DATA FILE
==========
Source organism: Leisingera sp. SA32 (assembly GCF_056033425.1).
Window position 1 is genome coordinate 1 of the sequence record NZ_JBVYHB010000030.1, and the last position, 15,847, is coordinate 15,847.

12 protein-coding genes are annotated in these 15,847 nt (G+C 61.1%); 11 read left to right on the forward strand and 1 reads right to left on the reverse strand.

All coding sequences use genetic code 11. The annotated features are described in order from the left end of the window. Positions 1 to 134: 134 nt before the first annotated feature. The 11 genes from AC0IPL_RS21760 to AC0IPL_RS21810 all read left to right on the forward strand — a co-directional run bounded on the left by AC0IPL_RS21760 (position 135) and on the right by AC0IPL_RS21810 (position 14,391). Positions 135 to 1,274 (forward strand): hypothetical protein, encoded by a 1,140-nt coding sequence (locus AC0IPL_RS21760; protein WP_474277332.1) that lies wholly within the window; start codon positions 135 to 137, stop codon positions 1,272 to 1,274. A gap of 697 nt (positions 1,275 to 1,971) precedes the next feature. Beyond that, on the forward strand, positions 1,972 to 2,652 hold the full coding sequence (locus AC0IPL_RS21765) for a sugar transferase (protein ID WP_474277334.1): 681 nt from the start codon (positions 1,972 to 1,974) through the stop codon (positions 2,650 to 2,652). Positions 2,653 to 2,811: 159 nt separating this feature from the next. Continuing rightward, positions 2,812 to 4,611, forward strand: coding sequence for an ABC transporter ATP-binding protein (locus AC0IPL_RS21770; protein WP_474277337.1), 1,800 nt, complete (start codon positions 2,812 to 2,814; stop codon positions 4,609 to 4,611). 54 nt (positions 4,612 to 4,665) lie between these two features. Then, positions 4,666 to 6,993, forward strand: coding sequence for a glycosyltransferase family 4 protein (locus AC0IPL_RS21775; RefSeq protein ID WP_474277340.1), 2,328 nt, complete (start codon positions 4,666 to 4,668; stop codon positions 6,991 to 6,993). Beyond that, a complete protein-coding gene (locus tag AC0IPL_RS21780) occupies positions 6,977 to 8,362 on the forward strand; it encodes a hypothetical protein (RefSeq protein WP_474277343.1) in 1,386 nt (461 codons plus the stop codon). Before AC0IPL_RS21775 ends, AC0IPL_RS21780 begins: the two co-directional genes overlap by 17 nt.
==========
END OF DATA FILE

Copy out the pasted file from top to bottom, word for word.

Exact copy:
Source organism: Leisingera sp. SA32 (assembly GCF_056033425.1).
Window position 1 is genome coordinate 1 of the sequence record NZ_JBVYHB010000030.1, and the last position, 15,847, is coordinate 15,847.

12 protein-coding genes are annotated in these 15,847 nt (G+C 61.1%); 11 read left to right on the forward strand and 1 reads right to left on the reverse strand.

All coding sequences use genetic code 11. The annotated features are described in order from the left end of the window. Positions 1 to 134: 134 nt before the first annotated feature. The 11 genes from AC0IPL_RS21760 to AC0IPL_RS21810 all read left to right on the forward strand — a co-directional run bounded on the left by AC0IPL_RS21760 (position 135) and on the right by AC0IPL_RS21810 (position 14,391). Positions 135 to 1,274 (forward strand): hypothetical protein, encoded by a 1,140-nt coding sequence (locus AC0IPL_RS21760; protein WP_474277332.1) that lies wholly within the window; start codon positions 135 to 137, stop codon positions 1,272 to 1,274. A gap of 697 nt (positions 1,275 to 1,971) precedes the next feature. Beyond that, on the forward strand, positions 1,972 to 2,652 hold the full coding sequence (locus AC0IPL_RS21765) for a sugar transferase (protein ID WP_474277334.1): 681 nt from the start codon (positions 1,972 to 1,974) through the stop codon (positions 2,650 to 2,652). Positions 2,653 to 2,811: 159 nt separating this feature from the next. Continuing rightward, positions 2,812 to 4,611, forward strand: coding sequence for an ABC transporter ATP-binding protein (locus AC0IPL_RS21770; protein WP_474277337.1), 1,800 nt, complete (start codon positions 2,812 to 2,814; stop codon positions 4,609 to 4,611). 54 nt (positions 4,612 to 4,665) lie between these two features. Then, positions 4,666 to 6,993, forward strand: coding sequence for a glycosyltransferase family 4 protein (locus AC0IPL_RS21775; RefSeq protein ID WP_474277340.1), 2,328 nt, complete (start codon positions 4,666 to 4,668; stop codon positions 6,991 to 6,993). Beyond that, a complete protein-coding gene (locus tag AC0IPL_RS21780) occupies positions 6,977 to 8,362 on the forward strand; it encodes a hypothetical protein (RefSeq protein WP_474277343.1) in 1,386 nt (461 codons plus the stop codon). Before AC0IPL_RS21775 ends, AC0IPL_RS21780 begins: the two co-directional genes overlap by 17 nt.